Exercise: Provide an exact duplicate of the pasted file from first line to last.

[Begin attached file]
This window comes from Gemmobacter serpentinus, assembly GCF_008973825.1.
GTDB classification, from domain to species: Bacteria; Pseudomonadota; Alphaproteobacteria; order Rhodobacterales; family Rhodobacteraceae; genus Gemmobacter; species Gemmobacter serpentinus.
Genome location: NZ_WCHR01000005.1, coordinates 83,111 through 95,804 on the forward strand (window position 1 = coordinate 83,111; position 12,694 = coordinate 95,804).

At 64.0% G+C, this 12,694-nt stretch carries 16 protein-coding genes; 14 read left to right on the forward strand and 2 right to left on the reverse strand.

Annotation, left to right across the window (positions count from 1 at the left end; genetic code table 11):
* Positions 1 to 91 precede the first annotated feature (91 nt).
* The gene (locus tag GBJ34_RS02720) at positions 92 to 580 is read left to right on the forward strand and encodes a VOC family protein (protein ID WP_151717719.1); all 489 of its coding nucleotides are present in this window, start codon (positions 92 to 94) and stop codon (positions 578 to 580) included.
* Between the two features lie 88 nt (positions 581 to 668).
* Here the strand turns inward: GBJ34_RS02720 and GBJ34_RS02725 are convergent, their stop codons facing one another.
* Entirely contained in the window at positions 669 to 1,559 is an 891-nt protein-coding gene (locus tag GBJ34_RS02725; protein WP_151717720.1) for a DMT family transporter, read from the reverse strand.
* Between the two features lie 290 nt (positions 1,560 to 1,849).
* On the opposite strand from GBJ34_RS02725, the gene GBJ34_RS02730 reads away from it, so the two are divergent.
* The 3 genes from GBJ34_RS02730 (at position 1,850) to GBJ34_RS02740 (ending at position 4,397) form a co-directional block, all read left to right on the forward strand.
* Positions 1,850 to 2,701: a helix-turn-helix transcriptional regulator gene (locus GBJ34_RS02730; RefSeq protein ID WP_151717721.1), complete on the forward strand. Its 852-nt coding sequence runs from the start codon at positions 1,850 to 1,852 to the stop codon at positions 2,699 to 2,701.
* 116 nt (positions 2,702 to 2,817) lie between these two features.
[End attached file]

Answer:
This window comes from Gemmobacter serpentinus, assembly GCF_008973825.1.
GTDB classification, from domain to species: Bacteria; Pseudomonadota; Alphaproteobacteria; order Rhodobacterales; family Rhodobacteraceae; genus Gemmobacter; species Gemmobacter serpentinus.
Genome location: NZ_WCHR01000005.1, coordinates 83,111 through 95,804 on the forward strand (window position 1 = coordinate 83,111; position 12,694 = coordinate 95,804).

At 64.0% G+C, this 12,694-nt stretch carries 16 protein-coding genes; 14 read left to right on the forward strand and 2 right to left on the reverse strand.

Annotation, left to right across the window (positions count from 1 at the left end; genetic code table 11):
* Positions 1 to 91 precede the first annotated feature (91 nt).
* The gene (locus tag GBJ34_RS02720) at positions 92 to 580 is read left to right on the forward strand and encodes a VOC family protein (protein ID WP_151717719.1); all 489 of its coding nucleotides are present in this window, start codon (positions 92 to 94) and stop codon (positions 578 to 580) included.
* Between the two features lie 88 nt (positions 581 to 668).
* Here the strand turns inward: GBJ34_RS02720 and GBJ34_RS02725 are convergent, their stop codons facing one another.
* Entirely contained in the window at positions 669 to 1,559 is an 891-nt protein-coding gene (locus tag GBJ34_RS02725; protein WP_151717720.1) for a DMT family transporter, read from the reverse strand.
* Between the two features lie 290 nt (positions 1,560 to 1,849).
* On the opposite strand from GBJ34_RS02725, the gene GBJ34_RS02730 reads away from it, so the two are divergent.
* The 3 genes from GBJ34_RS02730 (at position 1,850) to GBJ34_RS02740 (ending at position 4,397) form a co-directional block, all read left to right on the forward strand.
* Positions 1,850 to 2,701: a helix-turn-helix transcriptional regulator gene (locus GBJ34_RS02730; RefSeq protein ID WP_151717721.1), complete on the forward strand. Its 852-nt coding sequence runs from the start codon at positions 1,850 to 1,852 to the stop codon at positions 2,699 to 2,701.
* 116 nt (positions 2,702 to 2,817) lie between these two features.